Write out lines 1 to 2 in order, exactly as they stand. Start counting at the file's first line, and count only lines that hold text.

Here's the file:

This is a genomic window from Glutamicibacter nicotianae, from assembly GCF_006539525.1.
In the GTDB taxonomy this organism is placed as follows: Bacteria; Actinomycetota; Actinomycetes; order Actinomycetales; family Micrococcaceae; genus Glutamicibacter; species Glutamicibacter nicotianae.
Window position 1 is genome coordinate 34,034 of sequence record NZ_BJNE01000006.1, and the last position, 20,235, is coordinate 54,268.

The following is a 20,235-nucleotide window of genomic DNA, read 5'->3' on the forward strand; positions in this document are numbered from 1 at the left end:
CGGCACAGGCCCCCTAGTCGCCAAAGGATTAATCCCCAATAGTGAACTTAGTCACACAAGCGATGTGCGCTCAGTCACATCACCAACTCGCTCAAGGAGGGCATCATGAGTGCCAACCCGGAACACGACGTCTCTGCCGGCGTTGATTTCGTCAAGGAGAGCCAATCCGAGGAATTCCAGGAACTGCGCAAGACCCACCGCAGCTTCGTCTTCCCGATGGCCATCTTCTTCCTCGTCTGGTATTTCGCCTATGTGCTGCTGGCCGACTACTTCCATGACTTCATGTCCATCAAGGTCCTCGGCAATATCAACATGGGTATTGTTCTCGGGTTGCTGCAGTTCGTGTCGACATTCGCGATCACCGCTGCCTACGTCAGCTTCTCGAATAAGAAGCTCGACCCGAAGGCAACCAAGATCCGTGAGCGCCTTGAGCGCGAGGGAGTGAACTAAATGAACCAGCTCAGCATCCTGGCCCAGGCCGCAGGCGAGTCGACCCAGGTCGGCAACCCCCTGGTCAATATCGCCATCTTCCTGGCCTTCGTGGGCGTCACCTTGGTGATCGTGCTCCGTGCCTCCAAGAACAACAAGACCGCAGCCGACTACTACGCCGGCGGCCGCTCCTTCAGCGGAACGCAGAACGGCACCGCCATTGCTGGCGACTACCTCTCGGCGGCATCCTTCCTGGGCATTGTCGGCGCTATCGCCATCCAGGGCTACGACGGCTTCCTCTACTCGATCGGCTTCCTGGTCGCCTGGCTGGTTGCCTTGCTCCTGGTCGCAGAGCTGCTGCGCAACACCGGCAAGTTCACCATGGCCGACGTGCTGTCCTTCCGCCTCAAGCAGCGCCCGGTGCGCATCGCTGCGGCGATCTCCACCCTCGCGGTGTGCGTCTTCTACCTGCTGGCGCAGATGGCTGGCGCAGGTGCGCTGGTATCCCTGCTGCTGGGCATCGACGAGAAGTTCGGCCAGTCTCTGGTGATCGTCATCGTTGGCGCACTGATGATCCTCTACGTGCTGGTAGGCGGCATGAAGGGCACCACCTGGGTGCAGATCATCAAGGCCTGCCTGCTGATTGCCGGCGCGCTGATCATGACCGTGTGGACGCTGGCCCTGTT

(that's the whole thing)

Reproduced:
This is a genomic window from Glutamicibacter nicotianae, from assembly GCF_006539525.1.
In the GTDB taxonomy this organism is placed as follows: Bacteria; Actinomycetota; Actinomycetes; order Actinomycetales; family Micrococcaceae; genus Glutamicibacter; species Glutamicibacter nicotianae.